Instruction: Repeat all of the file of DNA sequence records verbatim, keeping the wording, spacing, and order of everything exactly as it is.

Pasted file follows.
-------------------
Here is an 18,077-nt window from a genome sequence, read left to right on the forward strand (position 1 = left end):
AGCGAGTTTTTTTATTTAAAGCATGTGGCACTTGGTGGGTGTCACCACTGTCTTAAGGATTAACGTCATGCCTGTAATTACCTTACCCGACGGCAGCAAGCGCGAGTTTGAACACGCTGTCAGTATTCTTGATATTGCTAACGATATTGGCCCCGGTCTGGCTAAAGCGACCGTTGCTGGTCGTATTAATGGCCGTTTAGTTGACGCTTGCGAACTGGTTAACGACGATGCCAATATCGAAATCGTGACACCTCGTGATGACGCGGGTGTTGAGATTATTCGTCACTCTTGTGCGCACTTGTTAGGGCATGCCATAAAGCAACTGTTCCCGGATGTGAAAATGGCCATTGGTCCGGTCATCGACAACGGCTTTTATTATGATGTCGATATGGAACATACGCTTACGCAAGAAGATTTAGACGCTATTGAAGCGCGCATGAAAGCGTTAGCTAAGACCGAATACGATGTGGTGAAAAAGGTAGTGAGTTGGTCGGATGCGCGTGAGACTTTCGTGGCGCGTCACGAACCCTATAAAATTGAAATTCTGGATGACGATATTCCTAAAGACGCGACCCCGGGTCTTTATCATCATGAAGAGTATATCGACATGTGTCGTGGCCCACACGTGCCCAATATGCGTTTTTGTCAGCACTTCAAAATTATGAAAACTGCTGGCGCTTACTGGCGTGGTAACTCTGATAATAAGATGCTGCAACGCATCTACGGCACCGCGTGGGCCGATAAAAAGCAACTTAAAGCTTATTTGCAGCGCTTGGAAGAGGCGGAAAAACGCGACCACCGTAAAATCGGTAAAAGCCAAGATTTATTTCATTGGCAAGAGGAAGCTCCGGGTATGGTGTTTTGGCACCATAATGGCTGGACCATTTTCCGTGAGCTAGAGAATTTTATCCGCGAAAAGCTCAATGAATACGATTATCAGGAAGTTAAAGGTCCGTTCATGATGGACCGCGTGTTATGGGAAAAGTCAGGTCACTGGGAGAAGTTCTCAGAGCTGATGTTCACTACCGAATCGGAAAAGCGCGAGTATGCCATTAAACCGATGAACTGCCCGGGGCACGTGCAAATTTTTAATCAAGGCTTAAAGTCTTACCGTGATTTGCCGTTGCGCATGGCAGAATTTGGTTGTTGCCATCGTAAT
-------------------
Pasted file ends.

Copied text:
Here is an 18,077-nt window from a genome sequence, read left to right on the forward strand (position 1 = left end):
AGCGAGTTTTTTTATTTAAAGCATGTGGCACTTGGTGGGTGTCACCACTGTCTTAAGGATTAACGTCATGCCTGTAATTACCTTACCCGACGGCAGCAAGCGCGAGTTTGAACACGCTGTCAGTATTCTTGATATTGCTAACGATATTGGCCCCGGTCTGGCTAAAGCGACCGTTGCTGGTCGTATTAATGGCCGTTTAGTTGACGCTTGCGAACTGGTTAACGACGATGCCAATATCGAAATCGTGACACCTCGTGATGACGCGGGTGTTGAGATTATTCGTCACTCTTGTGCGCACTTGTTAGGGCATGCCATAAAGCAACTGTTCCCGGATGTGAAAATGGCCATTGGTCCGGTCATCGACAACGGCTTTTATTATGATGTCGATATGGAACATACGCTTACGCAAGAAGATTTAGACGCTATTGAAGCGCGCATGAAAGCGTTAGCTAAGACCGAATACGATGTGGTGAAAAAGGTAGTGAGTTGGTCGGATGCGCGTGAGACTTTCGTGGCGCGTCACGAACCCTATAAAATTGAAATTCTGGATGACGATATTCCTAAAGACGCGACCCCGGGTCTTTATCATCATGAAGAGTATATCGACATGTGTCGTGGCCCACACGTGCCCAATATGCGTTTTTGTCAGCACTTCAAAATTATGAAAACTGCTGGCGCTTACTGGCGTGGTAACTCTGATAATAAGATGCTGCAACGCATCTACGGCACCGCGTGGGCCGATAAAAAGCAACTTAAAGCTTATTTGCAGCGCTTGGAAGAGGCGGAAAAACGCGACCACCGTAAAATCGGTAAAAGCCAAGATTTATTTCATTGGCAAGAGGAAGCTCCGGGTATGGTGTTTTGGCACCATAATGGCTGGACCATTTTCCGTGAGCTAGAGAATTTTATCCGCGAAAAGCTCAATGAATACGATTATCAGGAAGTTAAAGGTCCGTTCATGATGGACCGCGTGTTATGGGAAAAGTCAGGTCACTGGGAGAAGTTCTCAGAGCTGATGTTCACTACCGAATCGGAAAAGCGCGAGTATGCCATTAAACCGATGAACTGCCCGGGGCACGTGCAAATTTTTAATCAAGGCTTAAAGTCTTACCGTGATTTGCCGTTGCGCATGGCAGAATTTGGTTGTTGCCATCGTAAT